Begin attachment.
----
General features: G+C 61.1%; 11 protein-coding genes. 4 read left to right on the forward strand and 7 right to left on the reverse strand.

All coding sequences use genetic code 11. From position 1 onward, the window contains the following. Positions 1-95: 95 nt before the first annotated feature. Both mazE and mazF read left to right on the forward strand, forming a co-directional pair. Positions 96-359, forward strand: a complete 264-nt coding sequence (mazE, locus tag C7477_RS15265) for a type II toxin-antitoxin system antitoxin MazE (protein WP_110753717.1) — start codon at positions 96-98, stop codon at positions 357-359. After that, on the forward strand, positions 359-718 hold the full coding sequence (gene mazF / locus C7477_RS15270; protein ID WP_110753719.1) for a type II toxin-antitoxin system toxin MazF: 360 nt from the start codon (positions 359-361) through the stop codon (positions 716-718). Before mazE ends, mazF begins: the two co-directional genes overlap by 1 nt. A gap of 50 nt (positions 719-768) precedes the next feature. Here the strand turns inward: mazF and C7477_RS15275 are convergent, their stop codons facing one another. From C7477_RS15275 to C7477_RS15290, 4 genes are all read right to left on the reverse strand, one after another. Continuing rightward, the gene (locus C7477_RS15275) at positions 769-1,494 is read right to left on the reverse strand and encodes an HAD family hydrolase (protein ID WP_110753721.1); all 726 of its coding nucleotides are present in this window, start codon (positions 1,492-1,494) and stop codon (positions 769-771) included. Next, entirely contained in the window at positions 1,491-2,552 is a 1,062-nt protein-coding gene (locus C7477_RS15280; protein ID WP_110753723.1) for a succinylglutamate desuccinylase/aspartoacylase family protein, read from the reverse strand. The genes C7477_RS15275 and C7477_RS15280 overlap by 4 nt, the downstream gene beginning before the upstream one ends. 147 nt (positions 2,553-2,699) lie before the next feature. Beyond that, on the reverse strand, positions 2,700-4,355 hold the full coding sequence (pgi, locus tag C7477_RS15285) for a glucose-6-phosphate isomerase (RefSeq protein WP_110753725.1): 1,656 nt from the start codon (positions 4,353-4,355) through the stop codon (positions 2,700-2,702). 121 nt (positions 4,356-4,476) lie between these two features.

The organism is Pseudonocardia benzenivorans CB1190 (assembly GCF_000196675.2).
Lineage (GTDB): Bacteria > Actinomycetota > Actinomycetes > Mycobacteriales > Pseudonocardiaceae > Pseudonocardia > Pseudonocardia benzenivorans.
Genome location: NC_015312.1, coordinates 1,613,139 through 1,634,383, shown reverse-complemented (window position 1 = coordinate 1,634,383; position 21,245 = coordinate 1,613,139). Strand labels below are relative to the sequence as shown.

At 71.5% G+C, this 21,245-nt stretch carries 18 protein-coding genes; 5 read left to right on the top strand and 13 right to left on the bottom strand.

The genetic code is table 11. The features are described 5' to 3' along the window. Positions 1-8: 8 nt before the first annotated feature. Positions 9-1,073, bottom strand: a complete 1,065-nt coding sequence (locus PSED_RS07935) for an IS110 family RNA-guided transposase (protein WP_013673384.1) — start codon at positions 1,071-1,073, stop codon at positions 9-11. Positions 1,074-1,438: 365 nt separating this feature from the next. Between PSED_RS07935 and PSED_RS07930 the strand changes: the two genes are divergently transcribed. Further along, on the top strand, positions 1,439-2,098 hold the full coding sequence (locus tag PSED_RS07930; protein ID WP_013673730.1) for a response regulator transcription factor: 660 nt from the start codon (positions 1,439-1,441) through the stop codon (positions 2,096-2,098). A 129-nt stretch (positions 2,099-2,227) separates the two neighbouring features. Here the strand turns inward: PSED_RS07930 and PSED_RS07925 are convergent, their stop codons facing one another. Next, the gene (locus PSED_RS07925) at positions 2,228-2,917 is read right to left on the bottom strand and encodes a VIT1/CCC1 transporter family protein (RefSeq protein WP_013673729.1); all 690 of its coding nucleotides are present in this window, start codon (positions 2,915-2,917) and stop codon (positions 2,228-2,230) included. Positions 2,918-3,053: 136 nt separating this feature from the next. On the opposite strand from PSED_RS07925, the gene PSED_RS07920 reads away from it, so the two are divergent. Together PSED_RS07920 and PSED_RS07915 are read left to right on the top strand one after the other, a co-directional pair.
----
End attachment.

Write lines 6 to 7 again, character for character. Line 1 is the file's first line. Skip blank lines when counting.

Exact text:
At 71.5% G+C, this 21,245-nt stretch carries 18 protein-coding genes; 5 read left to right on the top strand and 13 right to left on the bottom strand.

The genetic code is table 11. The features are described 5' to 3' along the window. Positions 1-8: 8 nt before the first annotated feature. Positions 9-1,073, bottom strand: a complete 1,065-nt coding sequence (locus PSED_RS07935) for an IS110 family RNA-guided transposase (protein WP_013673384.1) — start codon at positions 1,071-1,073, stop codon at positions 9-11. Positions 1,074-1,438: 365 nt separating this feature from the next. Between PSED_RS07935 and PSED_RS07930 the strand changes: the two genes are divergently transcribed. Further along, on the top strand, positions 1,439-2,098 hold the full coding sequence (locus tag PSED_RS07930; protein ID WP_013673730.1) for a response regulator transcription factor: 660 nt from the start codon (positions 1,439-1,441) through the stop codon (positions 2,096-2,098). A 129-nt stretch (positions 2,099-2,227) separates the two neighbouring features. Here the strand turns inward: PSED_RS07930 and PSED_RS07925 are convergent, their stop codons facing one another. Next, the gene (locus PSED_RS07925) at positions 2,228-2,917 is read right to left on the bottom strand and encodes a VIT1/CCC1 transporter family protein (RefSeq protein WP_013673729.1); all 690 of its coding nucleotides are present in this window, start codon (positions 2,915-2,917) and stop codon (positions 2,228-2,230) included. Positions 2,918-3,053: 136 nt separating this feature from the next. On the opposite strand from PSED_RS07925, the gene PSED_RS07920 reads away from it, so the two are divergent. Together PSED_RS07920 and PSED_RS07915 are read left to right on the top strand one after the other, a co-directional pair.